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Find maximum root of the equation $$x - \frac{1000}{\log 2} \log x = 0$$ It locates between $13746$ and $13747$, but I want to find right solution not using graphing calculators. Thanks in advance.

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  • $\begingroup$ dont think possible using elementary algebra $\endgroup$ – Archis Welankar Feb 7 '16 at 16:26
  • $\begingroup$ i think taylor series needed $\endgroup$ – Archis Welankar Feb 7 '16 at 16:26
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    $\begingroup$ @ArchisWelankar If a numerical approximation is all that's wanted, there are many ways to do it with just trial and error and a non-graphing calculator. $\endgroup$ – Zubin Mukerjee Feb 7 '16 at 16:30
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Consider function $$f(x)=x - \frac{1000}{\log 2} \log (x)$$ $$f'(x)=1-\frac{1000}{x \log (2)}$$ The function goes through a minimum (by second derivative test) at $x=\frac{1000}{\log (2)}$.

So, let us start Newton method which will generate the following iterates $$x_0=2000$$ $$x_1=34175.5$$ $$x_2=14218.2$$ $$x_3=13747.7$$ $$x_4=13746.8$$ which is the solution for six significant figures.

Edit

What I tried to show above is that, even with a very poor estimate of the solution, we can get the solution in few iterations of Newton method. However, we can improve the process since, for large values of $k$, the root of equation $f(x)=x-k\log(x)=0$ can be estimated as $$x\approx k\Big(\log(k)+\log\big(\log(k)\big)\Big)$$ For $k= \frac{1000}{\log 2}$, this will give $x_0= 13357.4$ and the solution would have been obtained after two iterations.

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Solve $$x-\frac{1000}{\log(2)}\log(x)=0$$ for $x$. Substitute $x=e^t$: $$e^t-\frac{1000}{\log(2)}t=0;$$ subtract $e^t$ from both sides: $$-\frac{1000}{\log(2)}t=-e^t;$$ multiply both sides by $\dfrac{\log(2)}{1000}$: $$-t=-\frac{\log(2)}{1000}e^t;$$ divide both sides by $e^t$: $$-t\frac{1}{e^t}=-\frac{\log(2)}{1000};$$ rewrite $1/e^t=e^{-t}$: $$-te^{-t}=-\frac{\log(2)}{1000};$$ substitute $u=-t$: $$ue^u=-\frac{\log(2)}{1000};$$ take the branch $-1$ product log of both sides: $$u=\operatorname{W}_{-1}\left(-\frac{\log(2)}{1000}\right);$$ substitute back for $u$: $$-t=\operatorname{W}_{-1}\left(-\frac{\log(2)}{1000}\right);$$ multiply both sides by $-1$: $$t=-\operatorname{W}_{-1}\left(-\frac{\log(2)}{1000}\right);$$ substitute back for $t$: $$\log(x)=-\operatorname{W}_{-1}\left(-\frac{\log(2)}{1000}\right);$$ take exponentials of both sides: $$x=e^{-\operatorname{W}_{-1}\left(-\log(2)/1000\right)}\phantom{.};$$ write the answer out: $$\therefore x=\boxed{e^{-\operatorname{W}_{-1}\left(-\log(2)/1000\right)}\phantom{.}}\approx13746.809166647028808721383407435.$$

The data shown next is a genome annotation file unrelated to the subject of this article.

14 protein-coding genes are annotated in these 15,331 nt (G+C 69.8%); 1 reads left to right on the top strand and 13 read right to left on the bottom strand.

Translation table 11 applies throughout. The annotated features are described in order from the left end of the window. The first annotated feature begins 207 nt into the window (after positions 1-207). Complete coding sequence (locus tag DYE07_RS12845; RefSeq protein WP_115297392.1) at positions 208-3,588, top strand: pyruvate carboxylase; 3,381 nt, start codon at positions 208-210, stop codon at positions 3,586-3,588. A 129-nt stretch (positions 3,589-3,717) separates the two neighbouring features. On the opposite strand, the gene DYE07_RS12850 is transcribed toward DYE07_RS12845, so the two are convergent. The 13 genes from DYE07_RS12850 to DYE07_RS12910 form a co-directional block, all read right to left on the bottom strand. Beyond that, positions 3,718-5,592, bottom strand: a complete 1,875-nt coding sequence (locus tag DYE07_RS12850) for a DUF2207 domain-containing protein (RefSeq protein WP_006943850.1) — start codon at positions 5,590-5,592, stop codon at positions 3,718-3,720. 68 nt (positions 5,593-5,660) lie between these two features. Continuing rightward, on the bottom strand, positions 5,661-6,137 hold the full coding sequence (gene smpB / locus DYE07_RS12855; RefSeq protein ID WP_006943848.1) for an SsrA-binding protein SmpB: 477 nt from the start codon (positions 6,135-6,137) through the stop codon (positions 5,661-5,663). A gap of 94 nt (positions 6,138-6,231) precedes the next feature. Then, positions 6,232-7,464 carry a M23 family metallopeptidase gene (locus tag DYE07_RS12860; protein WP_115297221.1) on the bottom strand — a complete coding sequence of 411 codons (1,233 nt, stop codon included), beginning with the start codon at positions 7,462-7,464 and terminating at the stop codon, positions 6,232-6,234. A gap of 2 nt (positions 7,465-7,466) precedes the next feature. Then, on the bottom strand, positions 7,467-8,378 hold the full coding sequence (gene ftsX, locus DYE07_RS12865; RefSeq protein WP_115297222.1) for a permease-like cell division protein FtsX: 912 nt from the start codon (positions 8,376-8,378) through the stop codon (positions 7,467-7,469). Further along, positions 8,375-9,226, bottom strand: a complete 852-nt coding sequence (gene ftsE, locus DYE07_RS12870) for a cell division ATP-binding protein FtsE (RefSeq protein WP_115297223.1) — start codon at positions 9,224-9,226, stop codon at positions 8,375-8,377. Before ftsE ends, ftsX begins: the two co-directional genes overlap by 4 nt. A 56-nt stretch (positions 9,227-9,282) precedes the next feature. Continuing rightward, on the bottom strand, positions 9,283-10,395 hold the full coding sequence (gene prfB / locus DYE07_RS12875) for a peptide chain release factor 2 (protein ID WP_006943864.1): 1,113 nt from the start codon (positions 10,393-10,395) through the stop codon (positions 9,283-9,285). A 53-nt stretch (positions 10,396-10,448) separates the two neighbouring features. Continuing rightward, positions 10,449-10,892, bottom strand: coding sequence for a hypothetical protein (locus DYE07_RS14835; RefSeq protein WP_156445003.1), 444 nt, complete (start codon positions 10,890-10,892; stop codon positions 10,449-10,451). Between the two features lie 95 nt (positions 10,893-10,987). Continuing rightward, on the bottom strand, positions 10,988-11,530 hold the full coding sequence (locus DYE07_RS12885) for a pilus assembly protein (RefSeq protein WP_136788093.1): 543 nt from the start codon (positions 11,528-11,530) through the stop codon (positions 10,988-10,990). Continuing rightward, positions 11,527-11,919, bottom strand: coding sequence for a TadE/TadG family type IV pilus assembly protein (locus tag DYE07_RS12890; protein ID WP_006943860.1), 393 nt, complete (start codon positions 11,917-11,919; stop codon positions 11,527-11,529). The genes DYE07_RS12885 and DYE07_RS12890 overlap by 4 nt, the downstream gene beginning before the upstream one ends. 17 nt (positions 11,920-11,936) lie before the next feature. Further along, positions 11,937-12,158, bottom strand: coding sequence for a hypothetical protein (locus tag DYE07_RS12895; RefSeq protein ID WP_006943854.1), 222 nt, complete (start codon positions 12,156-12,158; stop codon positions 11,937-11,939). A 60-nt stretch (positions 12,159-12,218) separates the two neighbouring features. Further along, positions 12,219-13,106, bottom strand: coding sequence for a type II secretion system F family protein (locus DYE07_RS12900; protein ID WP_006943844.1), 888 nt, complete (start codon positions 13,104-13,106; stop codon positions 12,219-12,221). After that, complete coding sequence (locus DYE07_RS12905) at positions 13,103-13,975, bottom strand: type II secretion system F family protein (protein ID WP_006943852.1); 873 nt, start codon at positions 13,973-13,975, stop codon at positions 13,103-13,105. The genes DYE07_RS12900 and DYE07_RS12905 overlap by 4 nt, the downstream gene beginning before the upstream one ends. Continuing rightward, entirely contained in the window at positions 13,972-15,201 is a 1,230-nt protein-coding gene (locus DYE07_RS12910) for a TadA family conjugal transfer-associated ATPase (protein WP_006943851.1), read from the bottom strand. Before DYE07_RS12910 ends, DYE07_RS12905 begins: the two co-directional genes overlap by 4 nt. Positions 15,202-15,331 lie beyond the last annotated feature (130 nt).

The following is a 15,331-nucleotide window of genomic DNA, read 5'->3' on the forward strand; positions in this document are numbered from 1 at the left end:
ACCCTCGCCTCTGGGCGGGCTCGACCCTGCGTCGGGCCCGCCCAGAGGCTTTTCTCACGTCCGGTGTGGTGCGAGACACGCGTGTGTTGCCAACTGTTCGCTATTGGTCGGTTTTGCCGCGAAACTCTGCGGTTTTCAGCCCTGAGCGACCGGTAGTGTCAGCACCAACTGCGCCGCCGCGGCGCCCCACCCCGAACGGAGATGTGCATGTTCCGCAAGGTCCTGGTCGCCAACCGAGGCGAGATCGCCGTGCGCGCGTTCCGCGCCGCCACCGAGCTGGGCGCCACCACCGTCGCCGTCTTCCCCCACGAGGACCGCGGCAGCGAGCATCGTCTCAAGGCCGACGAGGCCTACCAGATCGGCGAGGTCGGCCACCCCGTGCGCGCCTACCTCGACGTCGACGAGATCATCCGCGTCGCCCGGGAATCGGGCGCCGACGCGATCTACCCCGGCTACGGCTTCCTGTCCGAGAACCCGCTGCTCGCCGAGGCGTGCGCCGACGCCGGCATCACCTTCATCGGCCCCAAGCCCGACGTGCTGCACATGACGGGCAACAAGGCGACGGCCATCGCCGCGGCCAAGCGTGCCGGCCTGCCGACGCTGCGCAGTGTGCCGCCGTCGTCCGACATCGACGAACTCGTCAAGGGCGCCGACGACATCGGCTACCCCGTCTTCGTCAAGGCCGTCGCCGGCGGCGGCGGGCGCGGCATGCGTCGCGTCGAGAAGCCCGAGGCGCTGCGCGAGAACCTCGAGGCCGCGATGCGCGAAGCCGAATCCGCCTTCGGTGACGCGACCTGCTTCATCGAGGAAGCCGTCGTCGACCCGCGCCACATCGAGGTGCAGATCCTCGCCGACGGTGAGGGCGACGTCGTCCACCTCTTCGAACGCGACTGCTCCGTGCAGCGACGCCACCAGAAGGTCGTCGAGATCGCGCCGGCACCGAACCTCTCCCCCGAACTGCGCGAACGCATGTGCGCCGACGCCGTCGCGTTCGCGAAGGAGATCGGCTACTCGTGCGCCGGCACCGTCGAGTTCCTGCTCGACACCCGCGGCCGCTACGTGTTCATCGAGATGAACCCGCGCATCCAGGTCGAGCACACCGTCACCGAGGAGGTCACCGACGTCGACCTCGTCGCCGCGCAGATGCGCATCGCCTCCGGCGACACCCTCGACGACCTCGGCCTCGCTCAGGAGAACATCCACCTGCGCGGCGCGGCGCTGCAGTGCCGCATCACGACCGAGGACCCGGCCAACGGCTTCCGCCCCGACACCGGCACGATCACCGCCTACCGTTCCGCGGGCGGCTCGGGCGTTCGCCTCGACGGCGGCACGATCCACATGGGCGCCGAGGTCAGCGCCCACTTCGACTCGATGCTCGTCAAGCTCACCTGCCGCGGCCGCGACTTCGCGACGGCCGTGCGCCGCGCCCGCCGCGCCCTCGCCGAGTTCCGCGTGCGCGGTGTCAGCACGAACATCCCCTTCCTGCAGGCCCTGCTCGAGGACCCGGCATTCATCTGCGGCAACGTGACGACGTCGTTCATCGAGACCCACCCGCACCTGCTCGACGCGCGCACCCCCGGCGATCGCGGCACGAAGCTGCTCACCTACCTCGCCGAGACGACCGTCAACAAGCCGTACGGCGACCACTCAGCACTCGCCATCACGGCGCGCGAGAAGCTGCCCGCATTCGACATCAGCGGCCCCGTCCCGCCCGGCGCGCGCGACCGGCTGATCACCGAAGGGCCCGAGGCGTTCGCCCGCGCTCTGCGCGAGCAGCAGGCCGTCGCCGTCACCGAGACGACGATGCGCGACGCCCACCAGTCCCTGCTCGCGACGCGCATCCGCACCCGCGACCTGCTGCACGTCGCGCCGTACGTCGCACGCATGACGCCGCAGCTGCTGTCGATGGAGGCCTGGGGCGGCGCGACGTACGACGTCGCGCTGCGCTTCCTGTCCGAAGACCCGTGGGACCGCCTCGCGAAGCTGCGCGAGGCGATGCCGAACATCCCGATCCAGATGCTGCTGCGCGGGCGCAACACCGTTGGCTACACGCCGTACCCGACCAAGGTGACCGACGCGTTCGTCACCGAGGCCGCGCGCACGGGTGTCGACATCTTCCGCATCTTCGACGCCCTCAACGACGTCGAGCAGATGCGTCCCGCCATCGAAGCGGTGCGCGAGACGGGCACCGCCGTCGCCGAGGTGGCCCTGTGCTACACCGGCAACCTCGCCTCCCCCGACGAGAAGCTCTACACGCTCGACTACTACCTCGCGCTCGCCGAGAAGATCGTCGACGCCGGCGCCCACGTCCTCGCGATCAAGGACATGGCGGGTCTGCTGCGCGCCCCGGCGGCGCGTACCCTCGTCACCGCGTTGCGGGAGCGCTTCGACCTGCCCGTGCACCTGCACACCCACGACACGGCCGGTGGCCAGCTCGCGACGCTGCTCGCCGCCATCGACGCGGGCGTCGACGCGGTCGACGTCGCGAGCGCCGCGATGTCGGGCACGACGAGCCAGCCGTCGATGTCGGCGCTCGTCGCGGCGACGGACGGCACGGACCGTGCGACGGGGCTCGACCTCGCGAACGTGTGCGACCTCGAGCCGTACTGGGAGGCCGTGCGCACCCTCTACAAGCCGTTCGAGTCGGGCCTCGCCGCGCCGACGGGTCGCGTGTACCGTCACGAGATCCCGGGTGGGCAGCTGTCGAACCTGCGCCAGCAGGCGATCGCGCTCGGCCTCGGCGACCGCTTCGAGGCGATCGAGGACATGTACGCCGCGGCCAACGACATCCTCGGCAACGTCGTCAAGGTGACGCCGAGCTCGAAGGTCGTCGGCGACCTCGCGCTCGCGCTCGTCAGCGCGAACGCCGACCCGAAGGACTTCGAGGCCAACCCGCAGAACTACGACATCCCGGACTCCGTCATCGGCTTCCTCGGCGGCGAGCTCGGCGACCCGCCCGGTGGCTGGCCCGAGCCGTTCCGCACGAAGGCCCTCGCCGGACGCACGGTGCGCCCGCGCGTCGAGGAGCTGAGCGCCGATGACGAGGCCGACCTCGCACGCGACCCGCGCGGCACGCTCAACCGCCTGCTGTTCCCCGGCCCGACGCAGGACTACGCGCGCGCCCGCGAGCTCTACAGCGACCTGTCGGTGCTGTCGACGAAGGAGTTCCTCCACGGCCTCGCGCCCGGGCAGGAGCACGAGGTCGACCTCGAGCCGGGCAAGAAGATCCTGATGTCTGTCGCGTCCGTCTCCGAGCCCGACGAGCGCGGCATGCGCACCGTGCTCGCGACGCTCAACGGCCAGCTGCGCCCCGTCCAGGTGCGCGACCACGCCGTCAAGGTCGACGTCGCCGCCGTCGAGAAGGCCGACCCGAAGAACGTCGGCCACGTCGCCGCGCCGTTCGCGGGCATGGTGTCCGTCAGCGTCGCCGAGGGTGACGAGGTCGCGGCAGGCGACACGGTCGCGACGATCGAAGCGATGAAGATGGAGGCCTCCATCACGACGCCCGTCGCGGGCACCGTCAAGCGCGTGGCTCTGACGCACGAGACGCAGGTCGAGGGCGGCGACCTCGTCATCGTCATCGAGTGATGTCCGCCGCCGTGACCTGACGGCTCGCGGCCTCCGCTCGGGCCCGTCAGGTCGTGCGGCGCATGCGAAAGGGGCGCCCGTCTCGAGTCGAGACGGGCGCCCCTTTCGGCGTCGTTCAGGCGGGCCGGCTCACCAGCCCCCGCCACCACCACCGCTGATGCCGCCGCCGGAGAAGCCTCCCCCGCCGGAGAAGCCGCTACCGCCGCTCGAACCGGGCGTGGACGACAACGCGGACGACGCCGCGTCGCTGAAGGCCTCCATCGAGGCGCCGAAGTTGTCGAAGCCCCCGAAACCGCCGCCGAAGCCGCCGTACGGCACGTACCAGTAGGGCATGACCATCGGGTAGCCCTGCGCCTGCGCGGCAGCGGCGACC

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  • $\begingroup$ The branch $-1$ was used because that was the root desired by the OP. Notice that the branch $0$ also satisfies the equation, but none of the others do courtesy of the penultimate equation given $\forall_{z\in\mathbb{C}}\Im\left(\log\left(z\right)\right)\in{({{-\pi};{\pi}}]}$. For conventions adopting other branch cuts of $\log$, other solutions may be conveyed. $\endgroup$ – dbanet Feb 7 '16 at 17:01
  • $\begingroup$ For more information considering the product log function $\operatorname{W}$, refer to Wolfram MathWorld and Wikipedia. $\endgroup$ – dbanet Feb 7 '16 at 17:10
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$$x-\frac{1000\ln(x)}{\ln(2)}=0\Longleftrightarrow$$ $$-\frac{1000\ln(x)}{\ln(2)}=-x\Longleftrightarrow$$ $$\frac{1000\ln(x)}{\ln(2)}=x\Longleftrightarrow$$ $$1000\ln(x)=x\ln(2)\Longleftrightarrow$$ $$e^{1000\ln(x)}=e^{\ln(2)x}\Longleftrightarrow$$ $$x^{1000}=2^x\Longleftrightarrow$$ $$x=\exp\left[-\text{W}\left(-\frac{\ln(2)}{1000}\right)\right]\approx13746.809166647028809$$

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